Directed by: Fede Alvarez
Written by: Fede Alvarez, Rodo Sayagues, Diablo Cody
Featuring: Jane Levy, Shiloh Fernandez, Jessica Lucas, Lou Taylor Pucci
When it comes to remaking a classic horror film, creators find themselves on the receiving end of a shitstorm from the diehard fans no matter what. But when the film is as beloved as the original Evil Dead, the outrage is almost palpable. Fans online buzzed relentlessly as each new tidbit was released — rumors involving the production, Sam Raimi and Bruce Campbell's involvement, and much more spiraled among the horror community for over a year before the first teaser was released. And now, at the film's world premiere at SXSW, ninety minutes before the doors were set to open, there were nearly a thousand people in line to get in.
The film isn't so much a remake as a complete reworking; forget anything you know about the Raimi series and focus instead on the fact that this is an entirely new film. Evil Dead follows Mia (Jane Levy), a troubled young woman struggling with a dope habit. She invites her estranged brother, David (Shiloh Fernandez), and three friends to their old family cabin in the middle of nowhere to see her through a no-frills detox and help her kick the habit once and for all. However, upon inspecting the old homestead, the friends discover a grisly scene in the cellar: dozens of dead and mutilated animals, cryptic symbols on the walls, and a strange book that appears to be bound in human skin. When one of the friends opens the book and reads a passage aloud, all hell breaks loose in the most literal sense.
One of the film's greatest achievements is that it manages to stay true to the spirit of the original but never strays into campy or over-the-top escapades. The characters have a realistic reason to be there (and it's much better than the old "let's get away for the weekend" cliché) and they're dimensional characters. Sure, the dialogue isn't always completely believable but when it works, it works, and there are some great blackly comedic moments that get pulled off really well.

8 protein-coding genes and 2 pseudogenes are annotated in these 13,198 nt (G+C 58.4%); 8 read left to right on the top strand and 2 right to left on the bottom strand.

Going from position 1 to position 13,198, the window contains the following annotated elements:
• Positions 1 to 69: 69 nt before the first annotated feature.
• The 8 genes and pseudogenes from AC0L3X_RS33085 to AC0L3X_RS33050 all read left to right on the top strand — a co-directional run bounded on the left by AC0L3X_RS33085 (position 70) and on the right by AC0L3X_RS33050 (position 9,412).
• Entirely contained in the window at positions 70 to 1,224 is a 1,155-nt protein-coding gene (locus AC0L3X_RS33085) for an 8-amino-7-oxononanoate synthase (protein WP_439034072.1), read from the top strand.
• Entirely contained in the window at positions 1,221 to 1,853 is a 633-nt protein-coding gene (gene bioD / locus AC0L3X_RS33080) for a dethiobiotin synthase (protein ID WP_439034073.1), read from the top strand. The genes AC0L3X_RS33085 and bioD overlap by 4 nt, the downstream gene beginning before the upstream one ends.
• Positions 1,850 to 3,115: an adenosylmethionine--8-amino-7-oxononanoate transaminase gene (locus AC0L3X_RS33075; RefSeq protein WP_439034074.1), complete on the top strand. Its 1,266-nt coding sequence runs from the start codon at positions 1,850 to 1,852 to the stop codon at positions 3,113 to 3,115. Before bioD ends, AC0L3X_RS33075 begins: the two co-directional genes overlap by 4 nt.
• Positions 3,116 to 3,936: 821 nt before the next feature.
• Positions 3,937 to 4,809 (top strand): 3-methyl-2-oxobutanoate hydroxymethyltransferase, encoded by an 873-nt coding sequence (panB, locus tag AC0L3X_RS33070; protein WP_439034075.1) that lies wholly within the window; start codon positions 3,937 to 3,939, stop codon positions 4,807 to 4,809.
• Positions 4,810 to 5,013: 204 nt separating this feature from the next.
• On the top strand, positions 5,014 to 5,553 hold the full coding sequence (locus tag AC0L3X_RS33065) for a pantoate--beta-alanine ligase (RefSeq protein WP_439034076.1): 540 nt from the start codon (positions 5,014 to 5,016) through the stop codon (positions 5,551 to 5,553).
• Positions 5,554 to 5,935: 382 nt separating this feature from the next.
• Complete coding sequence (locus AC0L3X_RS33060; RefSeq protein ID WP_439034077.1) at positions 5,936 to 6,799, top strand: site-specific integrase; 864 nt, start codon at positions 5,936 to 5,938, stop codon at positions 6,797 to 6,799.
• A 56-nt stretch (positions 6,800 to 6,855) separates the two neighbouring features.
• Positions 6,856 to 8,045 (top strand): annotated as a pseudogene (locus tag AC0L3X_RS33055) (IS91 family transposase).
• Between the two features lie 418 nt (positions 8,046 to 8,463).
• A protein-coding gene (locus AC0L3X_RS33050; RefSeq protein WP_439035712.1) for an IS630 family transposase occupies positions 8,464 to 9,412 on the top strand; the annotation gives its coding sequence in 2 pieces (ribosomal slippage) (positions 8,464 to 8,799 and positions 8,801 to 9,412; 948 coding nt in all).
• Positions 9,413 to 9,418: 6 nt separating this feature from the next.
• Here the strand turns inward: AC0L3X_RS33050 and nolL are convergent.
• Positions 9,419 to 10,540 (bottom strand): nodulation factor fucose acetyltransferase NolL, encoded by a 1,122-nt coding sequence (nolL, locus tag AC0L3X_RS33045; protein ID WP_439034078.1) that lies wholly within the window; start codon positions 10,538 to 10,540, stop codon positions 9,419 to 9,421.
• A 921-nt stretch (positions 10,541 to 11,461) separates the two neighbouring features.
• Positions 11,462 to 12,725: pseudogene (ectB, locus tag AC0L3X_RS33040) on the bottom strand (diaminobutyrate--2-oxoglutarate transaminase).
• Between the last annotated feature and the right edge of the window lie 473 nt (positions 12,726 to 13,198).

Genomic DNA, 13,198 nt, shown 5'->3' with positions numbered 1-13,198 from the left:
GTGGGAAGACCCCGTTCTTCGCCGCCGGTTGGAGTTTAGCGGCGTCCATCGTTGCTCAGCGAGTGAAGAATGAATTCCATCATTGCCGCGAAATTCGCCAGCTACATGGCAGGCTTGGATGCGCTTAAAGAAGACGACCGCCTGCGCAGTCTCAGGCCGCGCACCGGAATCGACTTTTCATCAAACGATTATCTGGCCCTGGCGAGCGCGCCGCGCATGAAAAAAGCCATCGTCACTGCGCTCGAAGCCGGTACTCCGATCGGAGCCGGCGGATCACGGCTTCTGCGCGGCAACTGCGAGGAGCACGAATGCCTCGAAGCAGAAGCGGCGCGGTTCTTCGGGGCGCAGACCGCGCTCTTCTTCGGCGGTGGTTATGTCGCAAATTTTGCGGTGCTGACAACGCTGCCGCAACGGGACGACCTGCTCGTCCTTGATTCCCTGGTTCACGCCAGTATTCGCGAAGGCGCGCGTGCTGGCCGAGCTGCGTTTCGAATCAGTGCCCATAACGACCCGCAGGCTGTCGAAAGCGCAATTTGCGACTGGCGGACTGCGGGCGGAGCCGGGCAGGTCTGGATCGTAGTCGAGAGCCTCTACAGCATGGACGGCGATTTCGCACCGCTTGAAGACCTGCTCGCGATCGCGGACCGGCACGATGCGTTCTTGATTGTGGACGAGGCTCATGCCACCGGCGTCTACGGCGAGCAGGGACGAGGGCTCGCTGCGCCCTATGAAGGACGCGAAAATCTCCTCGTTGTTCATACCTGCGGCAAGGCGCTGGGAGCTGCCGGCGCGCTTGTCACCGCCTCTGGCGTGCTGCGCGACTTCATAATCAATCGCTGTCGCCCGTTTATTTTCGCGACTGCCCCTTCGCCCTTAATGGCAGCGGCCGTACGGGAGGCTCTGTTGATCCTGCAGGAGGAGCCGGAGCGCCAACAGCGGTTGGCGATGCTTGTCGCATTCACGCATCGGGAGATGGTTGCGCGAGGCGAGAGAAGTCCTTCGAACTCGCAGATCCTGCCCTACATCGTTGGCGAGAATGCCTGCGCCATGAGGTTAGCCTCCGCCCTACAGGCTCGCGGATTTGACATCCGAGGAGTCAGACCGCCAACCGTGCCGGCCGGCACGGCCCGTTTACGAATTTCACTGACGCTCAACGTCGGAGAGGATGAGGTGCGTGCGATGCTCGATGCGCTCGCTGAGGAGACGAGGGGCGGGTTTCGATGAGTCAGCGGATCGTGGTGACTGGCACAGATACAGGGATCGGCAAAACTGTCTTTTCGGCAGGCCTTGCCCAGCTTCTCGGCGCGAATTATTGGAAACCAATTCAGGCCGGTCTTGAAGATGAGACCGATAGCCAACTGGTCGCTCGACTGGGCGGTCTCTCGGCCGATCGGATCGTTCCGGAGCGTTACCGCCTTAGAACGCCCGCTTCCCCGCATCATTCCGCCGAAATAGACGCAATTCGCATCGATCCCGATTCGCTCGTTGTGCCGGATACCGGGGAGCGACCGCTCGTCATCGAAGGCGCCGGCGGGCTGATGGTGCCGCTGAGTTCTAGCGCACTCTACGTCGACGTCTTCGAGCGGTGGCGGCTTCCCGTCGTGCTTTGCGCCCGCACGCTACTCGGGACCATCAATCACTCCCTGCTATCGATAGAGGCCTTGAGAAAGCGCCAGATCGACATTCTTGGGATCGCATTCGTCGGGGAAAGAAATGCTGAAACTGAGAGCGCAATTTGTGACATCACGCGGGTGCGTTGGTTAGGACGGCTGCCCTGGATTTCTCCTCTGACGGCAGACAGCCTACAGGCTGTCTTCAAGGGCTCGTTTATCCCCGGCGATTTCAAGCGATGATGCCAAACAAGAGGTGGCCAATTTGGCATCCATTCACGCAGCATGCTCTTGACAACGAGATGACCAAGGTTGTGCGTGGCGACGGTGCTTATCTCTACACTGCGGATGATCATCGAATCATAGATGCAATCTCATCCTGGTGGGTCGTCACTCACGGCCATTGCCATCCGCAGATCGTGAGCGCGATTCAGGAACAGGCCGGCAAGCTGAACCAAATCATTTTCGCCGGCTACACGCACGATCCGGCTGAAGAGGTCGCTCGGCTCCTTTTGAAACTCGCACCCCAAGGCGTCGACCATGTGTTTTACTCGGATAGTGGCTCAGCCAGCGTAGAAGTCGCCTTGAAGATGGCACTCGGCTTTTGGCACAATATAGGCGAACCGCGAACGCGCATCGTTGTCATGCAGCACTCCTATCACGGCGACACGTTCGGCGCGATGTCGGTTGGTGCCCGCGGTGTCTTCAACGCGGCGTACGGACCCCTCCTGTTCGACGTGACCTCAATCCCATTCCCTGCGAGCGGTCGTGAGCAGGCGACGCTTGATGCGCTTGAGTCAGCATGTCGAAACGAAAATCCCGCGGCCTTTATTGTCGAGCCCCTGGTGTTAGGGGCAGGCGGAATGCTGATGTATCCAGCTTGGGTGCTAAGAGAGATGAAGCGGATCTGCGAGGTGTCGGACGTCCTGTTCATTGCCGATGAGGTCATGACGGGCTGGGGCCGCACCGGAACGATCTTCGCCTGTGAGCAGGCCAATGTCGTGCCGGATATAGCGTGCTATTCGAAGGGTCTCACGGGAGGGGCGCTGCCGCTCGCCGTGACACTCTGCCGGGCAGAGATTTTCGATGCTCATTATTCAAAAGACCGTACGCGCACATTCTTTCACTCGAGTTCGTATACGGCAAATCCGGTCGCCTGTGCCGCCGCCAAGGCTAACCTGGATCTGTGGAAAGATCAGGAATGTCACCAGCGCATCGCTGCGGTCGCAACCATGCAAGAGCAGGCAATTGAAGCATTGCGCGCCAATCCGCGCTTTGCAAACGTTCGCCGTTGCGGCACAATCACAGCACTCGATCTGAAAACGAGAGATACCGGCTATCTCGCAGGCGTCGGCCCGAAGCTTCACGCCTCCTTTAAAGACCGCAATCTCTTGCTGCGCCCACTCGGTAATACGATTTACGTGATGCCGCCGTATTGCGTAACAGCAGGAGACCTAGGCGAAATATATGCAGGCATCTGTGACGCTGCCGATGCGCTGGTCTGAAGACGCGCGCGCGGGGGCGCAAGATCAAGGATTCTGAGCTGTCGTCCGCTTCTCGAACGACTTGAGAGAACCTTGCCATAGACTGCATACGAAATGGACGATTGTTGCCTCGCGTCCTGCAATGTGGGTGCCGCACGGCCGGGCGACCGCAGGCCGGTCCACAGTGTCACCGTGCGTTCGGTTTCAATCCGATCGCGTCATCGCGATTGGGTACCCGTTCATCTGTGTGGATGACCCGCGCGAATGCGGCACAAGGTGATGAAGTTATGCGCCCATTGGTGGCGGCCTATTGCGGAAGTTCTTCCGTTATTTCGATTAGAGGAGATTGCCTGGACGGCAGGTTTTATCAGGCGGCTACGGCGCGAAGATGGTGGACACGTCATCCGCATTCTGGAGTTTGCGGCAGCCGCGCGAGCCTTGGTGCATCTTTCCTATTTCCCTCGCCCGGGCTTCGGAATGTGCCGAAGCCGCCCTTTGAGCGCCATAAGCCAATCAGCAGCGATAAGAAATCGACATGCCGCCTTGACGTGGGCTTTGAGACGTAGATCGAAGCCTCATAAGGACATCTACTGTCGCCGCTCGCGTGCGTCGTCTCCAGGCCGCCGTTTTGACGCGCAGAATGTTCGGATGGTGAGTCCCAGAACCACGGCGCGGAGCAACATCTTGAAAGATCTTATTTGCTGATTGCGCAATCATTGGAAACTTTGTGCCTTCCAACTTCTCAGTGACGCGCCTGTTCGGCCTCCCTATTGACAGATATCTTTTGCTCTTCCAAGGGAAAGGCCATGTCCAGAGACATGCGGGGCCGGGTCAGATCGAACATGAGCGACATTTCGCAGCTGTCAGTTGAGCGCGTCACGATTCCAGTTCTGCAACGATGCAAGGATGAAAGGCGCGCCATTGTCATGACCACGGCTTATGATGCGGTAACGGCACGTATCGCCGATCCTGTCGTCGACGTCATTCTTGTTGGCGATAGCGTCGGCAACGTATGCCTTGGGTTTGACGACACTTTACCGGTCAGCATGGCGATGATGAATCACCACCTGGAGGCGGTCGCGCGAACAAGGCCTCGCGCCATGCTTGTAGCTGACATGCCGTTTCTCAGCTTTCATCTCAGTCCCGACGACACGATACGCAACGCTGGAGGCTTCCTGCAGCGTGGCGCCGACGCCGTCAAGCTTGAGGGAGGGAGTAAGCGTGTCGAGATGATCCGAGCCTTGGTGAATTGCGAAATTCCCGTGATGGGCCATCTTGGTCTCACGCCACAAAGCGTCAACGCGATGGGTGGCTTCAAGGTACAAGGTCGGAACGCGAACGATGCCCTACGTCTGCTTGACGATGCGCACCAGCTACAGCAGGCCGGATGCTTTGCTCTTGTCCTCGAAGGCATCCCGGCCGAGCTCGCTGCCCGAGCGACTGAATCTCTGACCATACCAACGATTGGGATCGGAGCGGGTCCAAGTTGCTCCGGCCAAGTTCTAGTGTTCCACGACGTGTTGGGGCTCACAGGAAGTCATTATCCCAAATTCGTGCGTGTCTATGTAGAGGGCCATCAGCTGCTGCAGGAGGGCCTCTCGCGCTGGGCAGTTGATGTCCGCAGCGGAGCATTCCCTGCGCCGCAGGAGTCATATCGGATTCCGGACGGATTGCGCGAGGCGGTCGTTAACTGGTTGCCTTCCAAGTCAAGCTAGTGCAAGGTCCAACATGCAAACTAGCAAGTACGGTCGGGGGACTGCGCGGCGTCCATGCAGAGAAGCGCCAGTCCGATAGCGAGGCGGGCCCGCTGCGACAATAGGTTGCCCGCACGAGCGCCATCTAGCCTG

The real shining star of the film is the FX team. The vast majority of the movie's effects are practical and it's obvious from how amazing they look. The gruesome, gory glory never flinches away, showing gaping wounds, hideous maiming, dismemberment, and much more with delight. True to Raimi's signature style, there are copious amounts of body fluid, gallons upon gallons of gore, and the camera never cuts away. It was hard to believe that the cut we saw was only rated R, because I was cringing, covering my face and squealing in dismay through half the film and we were told during the Q&A that this is the edited-for-theaters version. It takes a lot to make me truly squeamish, but there is so much brutality in the violence of Evil Dead that it will be hard to stomach for those who don't have a strong constitution for such things.
The performances by the leads, especially Levy, who transforms Mia from a vulnerable-but-tough young misfit into the cackling, insidious she-beast in the cellar and onward from there, are solid and enjoyable. Lou Taylor Pucci is great as Eric, the nerdy friend who rises to the occasion to help David battle the forces of evil taking over the house.
I could continue to laud this movie, but I'll leave it at this: Evil Dead made me laugh, it made me shriek, and at the end, it made me stand up and cheer wildly, along with the rest of the audience. I asked plenty of other viewers what they thought of it, and the general consensus can be summed up like this: "Is it perfect? No. But I had a hell of a great time watching it!" I believe that it's one of the best so-called "remakes" out there, and fans of the old film as well as new audiences will embrace the copious freakiness wholeheartedly. I myself can't wait to catch it in theaters again because, believe it or not, Evil Dead is a thing of beauty.